Under Quebec Civil Law, a debtor of an obligation of means will be found to have performed its obligation if it proves that it acted prudently and diligently and used all reasonable means to strive to achieve the contractually agreed upon result, regardless of whether or not the latter is actually obtained. In Cemar Electro inc. c. Grob Textile, a.g., 2014 QCCS 5814, the Defendant was held to an obligation of means, whereby it had to use its “best efforts” to advertise and promote the sale of the Plaintiff’s products. With time, the Plaintiff however found that the Defendant did not meet the standard that was expected of it pursuant to the exclusive distribution contract entered into between the parties. Consequently, the Plaintiff sued the Defendant for alleged lost revenues on anticipated sales and loss of the market value of its product. In order to determine whether the Defendant fulfilled its contractual obligations, the Court had to first determine the meaning of the term “best efforts”.
Firstly, it is important to note that Quebec Civil Law, unlike Common Law, does not provide for different standards of “effort” in connection with an obligation of means. In fact, Common Law judges have often used the “leave no stone unturned” analogy to exemplify the intensity of a “best efforts” obligation.
Quebec courts have nevertheless addressed this question in the past, which fortunately provided guidance on the interpretation and application of the notion of “best efforts” in the case at bar:
“ The obligation of « means » entails [… using] reasonable or best efforts to achieve the goal sought by both participants to a contract. Quebec law does not make a difference, as is done under Common Law, between « reasonable » and « best » efforts, although some decisions by judges here have ventured to consider the latter to be more onerous on the party having promised those best efforts to achieve the desired result than normally would be the case.” (references omitted)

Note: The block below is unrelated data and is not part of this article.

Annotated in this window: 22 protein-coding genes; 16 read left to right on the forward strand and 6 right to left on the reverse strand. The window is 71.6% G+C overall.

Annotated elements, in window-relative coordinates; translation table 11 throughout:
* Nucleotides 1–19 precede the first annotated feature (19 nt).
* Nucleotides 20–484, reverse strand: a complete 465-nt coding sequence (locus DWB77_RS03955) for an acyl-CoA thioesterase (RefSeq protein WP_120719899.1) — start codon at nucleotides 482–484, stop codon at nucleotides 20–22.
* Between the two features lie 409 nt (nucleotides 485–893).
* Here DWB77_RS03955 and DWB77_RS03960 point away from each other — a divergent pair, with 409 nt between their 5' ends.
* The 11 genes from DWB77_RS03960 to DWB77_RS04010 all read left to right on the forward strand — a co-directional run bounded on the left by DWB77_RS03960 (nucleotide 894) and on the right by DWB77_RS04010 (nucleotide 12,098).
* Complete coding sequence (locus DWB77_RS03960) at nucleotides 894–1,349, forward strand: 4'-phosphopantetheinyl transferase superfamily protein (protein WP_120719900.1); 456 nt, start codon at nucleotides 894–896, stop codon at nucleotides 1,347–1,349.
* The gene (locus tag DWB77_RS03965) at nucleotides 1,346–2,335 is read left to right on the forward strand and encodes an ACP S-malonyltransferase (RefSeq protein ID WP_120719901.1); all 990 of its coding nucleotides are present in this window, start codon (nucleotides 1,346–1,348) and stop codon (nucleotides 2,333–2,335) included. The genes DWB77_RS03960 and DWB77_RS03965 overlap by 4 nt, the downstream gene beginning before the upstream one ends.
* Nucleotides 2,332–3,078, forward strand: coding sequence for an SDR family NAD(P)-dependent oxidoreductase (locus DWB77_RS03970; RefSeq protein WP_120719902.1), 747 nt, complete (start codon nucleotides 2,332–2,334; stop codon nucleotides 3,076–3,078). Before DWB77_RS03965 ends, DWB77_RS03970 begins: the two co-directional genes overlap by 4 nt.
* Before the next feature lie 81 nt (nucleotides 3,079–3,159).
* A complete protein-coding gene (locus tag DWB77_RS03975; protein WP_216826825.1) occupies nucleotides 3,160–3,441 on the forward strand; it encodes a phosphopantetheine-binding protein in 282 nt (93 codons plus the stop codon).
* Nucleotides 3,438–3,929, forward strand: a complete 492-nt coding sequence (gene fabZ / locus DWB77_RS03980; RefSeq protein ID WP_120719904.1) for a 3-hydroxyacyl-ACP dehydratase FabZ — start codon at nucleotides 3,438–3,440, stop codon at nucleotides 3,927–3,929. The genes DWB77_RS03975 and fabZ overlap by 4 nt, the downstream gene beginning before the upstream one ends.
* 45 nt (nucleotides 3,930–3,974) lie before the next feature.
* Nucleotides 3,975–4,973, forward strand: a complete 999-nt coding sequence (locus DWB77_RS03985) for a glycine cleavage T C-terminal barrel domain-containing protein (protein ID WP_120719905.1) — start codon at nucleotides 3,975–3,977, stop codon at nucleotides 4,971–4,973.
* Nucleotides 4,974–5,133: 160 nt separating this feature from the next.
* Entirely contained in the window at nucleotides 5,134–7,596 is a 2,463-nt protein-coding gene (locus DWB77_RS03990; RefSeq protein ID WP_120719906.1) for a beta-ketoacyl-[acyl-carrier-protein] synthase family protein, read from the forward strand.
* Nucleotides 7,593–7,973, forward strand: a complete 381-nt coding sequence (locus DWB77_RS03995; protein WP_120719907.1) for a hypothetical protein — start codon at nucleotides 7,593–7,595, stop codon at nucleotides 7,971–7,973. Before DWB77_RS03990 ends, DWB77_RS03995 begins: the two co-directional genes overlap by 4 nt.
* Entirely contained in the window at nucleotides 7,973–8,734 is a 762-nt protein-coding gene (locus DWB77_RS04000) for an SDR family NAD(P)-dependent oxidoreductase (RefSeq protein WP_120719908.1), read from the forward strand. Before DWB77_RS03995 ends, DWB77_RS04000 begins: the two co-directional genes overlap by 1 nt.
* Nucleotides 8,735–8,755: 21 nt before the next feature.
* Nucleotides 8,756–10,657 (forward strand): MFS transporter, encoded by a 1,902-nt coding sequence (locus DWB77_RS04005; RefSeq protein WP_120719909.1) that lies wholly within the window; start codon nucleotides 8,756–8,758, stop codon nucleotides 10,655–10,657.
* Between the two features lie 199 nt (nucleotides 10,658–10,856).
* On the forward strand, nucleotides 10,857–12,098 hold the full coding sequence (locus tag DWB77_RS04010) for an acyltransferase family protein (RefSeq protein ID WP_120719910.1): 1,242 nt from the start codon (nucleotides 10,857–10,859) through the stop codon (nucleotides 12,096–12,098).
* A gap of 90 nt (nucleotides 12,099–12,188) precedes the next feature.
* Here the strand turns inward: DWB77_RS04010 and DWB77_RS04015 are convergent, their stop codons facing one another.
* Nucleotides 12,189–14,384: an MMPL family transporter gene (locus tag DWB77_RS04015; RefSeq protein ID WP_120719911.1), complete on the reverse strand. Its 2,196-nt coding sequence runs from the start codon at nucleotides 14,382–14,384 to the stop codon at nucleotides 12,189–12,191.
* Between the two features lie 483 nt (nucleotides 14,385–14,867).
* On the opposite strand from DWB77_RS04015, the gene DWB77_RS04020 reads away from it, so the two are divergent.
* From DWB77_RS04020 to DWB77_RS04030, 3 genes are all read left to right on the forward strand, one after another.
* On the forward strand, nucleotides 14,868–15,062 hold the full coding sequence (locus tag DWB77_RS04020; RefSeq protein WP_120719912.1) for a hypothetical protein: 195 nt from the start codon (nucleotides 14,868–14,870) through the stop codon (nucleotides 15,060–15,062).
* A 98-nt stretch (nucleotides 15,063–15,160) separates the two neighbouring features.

With this in mind, the Court found that the Defendant “promised to do more than take reasonable means” to sell the Plaintiff’s products. A detailed review of the evidence persuaded the Court to conclude that the efforts employed by the Defendant “were not the best [it] could and should have done and that [the sales] rapidly fell below what was expected”. On this issue, the Court then went on to state the following:
“ In fact, the evidence at trial shows, and at best, tepid efforts on the part of Grob, to actively promote the sales of loom lasers after the first show and demonstration at the 2003 I.T.M.A. fair in Birmingham, U.K. Except for a page on the back part of their annual catalog/sales manual after 2004 (D-4, D-5), there seems to have been little done to demonstrate or promote the Cemar lasers where they should or could have been shown in action to clients other than those already equipped with them.”
The burden of proof nevertheless fell on the Plaintiff to prove that the Defendant was in breach of contract for having failed to make the appropriate efforts in its execution. The Court found that the Plaintiff only succeeded in proving this in part due to the fact that, while the number of sales had dropped and been stagnant for quite some time, it waiting five years before taking action. As a result, the percentage of responsibility between the two parties was divided as follows:
“ The court concludes that both parties are responsible for the lack of acceptable sales of the product : Grob for not actively giving it's [sic] « best efforts » to promote and sell the product, and Cemar for standing by and not complaining or reacting in any measurable fashion, although it's responsibility is much less than that of Grob. For these purposes, the court attributes responsibility for damages 75 % to Grob and 25 % to Cemar.”
The Plaintiff’s action was therefore granted, but only in part.
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